It would seem this in not a fuel related problem.

The next decision was to change the entire distributor. He thought it might be the pickup coil which if you're going to change it you need to remove the entire distributor anyhow. Plus, I had read that if your distributor assembly has over 100,000 miles on it, you should really just change the entire thing. And, Sherman's did have a fair bit of corrosion on the inside.

So we ordered a new distributor assembly. It arrived, and Jamie went straight to work changing it. This didn't take very long, and then they had to time the engine. Got all this done, and took him for a spin, where he promptly died on the road in front of the shop. Had a hard time getting him going again to get him back into his spot.

This time, there was a strange buzzing noise coming from somewhere in the engine compartment, and this has only happened once before, about 3 days ago.

This made Jamie think that it's the ECM (engine control module), and he ordered one. He says he can return it if it doesn't fix the problem.

And that's where we stand at the end of the day. Spending the night parked outside the shop. We're running out of things to replace! It could still be the engine temperature sensor, or the EGR valve. I guess we'll find out today!

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25 comments:

  1. I had an intermittent issue just like that with an older Jeep Grand Cherokee. Finally replaced the ECM after trying lots of other things like you. That did the trick.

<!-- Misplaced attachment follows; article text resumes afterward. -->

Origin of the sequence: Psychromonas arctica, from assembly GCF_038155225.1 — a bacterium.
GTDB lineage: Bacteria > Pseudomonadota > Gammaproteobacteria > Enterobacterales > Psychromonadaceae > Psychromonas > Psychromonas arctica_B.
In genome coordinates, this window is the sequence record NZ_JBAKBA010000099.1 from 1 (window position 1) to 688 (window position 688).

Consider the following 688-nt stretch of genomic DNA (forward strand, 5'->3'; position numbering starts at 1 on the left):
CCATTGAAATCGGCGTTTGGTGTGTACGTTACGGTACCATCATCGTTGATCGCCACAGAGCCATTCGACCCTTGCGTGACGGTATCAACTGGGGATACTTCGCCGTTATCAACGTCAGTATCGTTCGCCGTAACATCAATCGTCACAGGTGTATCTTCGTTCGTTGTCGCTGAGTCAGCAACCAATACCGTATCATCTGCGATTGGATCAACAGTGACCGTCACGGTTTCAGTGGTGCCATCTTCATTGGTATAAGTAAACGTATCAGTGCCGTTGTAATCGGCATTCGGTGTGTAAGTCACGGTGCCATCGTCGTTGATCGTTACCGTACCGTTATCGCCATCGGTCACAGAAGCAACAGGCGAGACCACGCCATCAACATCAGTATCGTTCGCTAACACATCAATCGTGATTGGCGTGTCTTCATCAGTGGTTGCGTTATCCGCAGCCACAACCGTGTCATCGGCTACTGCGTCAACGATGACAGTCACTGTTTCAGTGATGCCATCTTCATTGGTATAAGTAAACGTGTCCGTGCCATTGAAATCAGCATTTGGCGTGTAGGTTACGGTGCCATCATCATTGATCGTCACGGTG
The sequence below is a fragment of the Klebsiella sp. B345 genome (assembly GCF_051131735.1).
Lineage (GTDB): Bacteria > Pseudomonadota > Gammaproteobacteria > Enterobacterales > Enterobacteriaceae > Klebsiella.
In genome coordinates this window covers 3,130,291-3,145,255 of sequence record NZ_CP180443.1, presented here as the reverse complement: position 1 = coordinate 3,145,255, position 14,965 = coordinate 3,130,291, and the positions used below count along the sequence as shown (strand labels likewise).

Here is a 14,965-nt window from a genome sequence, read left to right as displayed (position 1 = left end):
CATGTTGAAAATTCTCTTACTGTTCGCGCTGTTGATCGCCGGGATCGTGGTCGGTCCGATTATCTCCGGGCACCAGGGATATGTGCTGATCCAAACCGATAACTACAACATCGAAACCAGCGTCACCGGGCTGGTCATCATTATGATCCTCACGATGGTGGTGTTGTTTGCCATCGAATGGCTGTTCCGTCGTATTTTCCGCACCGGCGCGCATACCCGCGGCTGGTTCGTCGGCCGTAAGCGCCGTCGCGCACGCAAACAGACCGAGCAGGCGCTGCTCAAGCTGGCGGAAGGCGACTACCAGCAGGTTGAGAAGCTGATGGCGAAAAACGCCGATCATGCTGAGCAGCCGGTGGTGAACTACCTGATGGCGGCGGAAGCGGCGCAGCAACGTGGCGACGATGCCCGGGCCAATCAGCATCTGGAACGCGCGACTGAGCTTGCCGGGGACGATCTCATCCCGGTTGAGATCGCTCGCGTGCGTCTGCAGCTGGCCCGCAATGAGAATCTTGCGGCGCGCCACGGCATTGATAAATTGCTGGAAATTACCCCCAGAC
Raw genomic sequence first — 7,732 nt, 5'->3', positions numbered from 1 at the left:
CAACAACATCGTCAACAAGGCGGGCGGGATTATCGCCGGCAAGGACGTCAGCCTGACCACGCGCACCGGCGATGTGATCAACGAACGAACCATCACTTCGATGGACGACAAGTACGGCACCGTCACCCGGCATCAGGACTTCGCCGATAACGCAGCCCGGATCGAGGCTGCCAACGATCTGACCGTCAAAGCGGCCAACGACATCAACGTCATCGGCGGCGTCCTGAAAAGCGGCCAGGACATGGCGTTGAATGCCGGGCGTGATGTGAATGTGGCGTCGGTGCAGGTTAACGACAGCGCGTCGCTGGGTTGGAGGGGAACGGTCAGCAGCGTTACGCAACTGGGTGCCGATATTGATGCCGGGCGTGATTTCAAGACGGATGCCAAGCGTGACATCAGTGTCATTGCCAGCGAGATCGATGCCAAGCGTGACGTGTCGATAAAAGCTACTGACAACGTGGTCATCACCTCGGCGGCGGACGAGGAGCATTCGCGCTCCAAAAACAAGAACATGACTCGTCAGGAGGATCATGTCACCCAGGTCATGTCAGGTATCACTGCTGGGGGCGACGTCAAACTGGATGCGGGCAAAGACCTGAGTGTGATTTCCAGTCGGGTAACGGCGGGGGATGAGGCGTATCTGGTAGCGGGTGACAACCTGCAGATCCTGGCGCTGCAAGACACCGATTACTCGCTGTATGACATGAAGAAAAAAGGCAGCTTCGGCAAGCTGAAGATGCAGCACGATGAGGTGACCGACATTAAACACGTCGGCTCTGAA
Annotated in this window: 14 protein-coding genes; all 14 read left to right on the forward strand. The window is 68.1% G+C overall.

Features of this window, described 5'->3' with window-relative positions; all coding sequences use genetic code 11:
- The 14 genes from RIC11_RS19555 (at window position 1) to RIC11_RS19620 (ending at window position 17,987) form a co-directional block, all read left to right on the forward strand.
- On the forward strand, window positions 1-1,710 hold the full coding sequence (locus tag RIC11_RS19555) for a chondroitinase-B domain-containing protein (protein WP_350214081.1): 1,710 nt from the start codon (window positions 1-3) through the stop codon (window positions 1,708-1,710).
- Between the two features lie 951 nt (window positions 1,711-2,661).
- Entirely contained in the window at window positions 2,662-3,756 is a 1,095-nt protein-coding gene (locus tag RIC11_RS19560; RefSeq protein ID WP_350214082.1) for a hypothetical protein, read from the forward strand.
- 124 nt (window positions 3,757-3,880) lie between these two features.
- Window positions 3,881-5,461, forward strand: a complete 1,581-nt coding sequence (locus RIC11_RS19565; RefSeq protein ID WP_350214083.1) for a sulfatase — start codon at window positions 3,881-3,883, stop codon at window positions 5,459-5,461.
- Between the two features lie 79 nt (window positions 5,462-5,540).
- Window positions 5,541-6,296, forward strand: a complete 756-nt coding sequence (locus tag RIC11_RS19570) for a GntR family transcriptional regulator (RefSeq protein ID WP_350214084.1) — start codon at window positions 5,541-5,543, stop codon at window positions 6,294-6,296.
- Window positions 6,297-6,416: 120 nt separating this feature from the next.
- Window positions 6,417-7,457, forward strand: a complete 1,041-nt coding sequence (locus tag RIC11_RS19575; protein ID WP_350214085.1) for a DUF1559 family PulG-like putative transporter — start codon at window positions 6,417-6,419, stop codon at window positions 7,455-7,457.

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    1. Ended up it wasn't the ECM either, luckily that was a part that was able to be returned.

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  2. Well at least all the things you replaced needed to be done anyway. Hope you don't have too many more. We just found out we have a leak in the main brake line. We were heading up to Mont Ste. Marie and didn't even get out of the storage parking lot. The day before we talked about roadside assistance but figured we were putting Rudy away for the winter so we didn't need it. Ha! $175/hour for the tow to get it to the garage. Yikes!

    ReplyDelete
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    1. That is the way we are looking at it. No, we didn't have to purchase any more parts thankfully.

      Yeah, after our issue last year in Mexico we decided to purchase the roadside assistance package. We haven't had to use it but after the last few days here with Sherman's troubles we felt much better knowing that we had it.

      Sorry to hear about poor Rudy and the fact that you had to be towed. :-(

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  3. Well crap - at least everyone agrees who the best mechanic is in town, that is worth something. Plus you managed to drive to the mechanics versus towing - have to think of positives about this.

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    1. We could not have been happier having Jamie and his team working on our problem. He was really thorough and talked us through his thinking of what could be the issues and why certain things may have caused the issue. He was really patient and finally got it all figured out.